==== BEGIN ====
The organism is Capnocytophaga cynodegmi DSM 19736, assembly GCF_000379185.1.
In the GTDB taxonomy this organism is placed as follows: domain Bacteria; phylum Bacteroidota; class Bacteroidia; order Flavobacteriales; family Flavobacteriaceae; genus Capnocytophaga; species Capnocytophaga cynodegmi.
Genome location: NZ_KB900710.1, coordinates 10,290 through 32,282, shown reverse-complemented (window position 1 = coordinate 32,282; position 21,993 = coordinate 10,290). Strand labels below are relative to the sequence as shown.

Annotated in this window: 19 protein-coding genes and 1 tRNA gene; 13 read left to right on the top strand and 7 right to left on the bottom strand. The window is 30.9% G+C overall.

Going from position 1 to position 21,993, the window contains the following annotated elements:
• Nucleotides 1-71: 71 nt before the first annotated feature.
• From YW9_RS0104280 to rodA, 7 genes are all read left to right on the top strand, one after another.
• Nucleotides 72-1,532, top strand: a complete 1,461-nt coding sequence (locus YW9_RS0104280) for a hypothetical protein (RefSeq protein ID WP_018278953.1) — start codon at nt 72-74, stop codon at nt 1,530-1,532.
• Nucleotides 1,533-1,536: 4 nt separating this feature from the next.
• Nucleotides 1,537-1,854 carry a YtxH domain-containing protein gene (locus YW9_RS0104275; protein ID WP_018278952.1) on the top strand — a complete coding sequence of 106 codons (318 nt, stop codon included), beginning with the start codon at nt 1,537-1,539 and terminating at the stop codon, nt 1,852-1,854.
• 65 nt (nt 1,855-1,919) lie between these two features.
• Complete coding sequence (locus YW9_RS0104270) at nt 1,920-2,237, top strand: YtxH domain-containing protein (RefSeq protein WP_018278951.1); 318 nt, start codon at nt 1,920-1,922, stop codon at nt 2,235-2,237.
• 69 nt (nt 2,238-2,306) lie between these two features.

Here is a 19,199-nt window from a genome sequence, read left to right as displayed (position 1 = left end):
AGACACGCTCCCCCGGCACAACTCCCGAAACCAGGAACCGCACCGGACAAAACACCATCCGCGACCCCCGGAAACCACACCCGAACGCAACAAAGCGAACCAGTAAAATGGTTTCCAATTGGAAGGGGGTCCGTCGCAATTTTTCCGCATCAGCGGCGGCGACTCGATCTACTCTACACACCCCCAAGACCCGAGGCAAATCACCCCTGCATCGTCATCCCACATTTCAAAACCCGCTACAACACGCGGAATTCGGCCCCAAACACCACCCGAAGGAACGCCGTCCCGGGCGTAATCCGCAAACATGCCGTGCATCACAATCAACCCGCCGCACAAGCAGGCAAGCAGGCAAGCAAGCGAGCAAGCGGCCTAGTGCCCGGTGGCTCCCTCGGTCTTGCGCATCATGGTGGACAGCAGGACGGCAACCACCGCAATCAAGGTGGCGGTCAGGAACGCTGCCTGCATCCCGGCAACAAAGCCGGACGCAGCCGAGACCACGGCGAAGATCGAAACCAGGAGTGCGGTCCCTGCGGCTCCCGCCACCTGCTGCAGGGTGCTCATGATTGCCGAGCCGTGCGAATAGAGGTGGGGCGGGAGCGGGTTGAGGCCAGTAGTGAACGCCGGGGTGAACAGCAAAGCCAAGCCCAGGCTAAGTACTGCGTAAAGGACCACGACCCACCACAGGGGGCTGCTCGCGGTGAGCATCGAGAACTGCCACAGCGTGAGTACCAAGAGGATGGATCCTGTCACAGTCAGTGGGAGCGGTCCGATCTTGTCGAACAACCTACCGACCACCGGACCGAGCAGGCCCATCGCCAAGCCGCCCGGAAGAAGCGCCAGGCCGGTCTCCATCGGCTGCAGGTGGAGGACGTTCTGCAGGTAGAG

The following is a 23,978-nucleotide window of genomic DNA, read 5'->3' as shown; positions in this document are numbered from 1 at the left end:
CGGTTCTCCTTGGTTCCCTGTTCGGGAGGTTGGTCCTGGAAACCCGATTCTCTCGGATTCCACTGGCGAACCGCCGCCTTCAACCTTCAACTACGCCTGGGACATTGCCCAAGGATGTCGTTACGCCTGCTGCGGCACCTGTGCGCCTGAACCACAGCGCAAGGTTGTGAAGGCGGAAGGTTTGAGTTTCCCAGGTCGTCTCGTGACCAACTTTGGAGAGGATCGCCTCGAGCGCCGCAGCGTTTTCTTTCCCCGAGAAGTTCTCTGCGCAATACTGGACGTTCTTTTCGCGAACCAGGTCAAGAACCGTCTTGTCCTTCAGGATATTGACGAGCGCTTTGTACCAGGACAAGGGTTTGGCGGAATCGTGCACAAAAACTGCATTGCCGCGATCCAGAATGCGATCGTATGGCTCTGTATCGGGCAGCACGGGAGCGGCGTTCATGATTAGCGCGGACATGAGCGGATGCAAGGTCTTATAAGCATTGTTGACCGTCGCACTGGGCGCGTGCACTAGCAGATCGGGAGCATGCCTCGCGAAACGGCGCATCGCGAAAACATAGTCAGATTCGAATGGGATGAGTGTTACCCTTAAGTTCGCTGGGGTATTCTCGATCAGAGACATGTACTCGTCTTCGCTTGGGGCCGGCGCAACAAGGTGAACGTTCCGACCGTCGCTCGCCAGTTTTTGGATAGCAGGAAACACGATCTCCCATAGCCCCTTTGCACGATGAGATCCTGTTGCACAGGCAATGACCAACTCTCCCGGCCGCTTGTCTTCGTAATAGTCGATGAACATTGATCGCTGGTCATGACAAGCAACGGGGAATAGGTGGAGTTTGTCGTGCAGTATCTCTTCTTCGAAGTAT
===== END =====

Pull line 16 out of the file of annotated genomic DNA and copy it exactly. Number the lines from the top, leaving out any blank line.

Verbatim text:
The following is a 23,978-nucleotide window of genomic DNA, read 5'->3' as shown; positions in this document are numbered from 1 at the left end: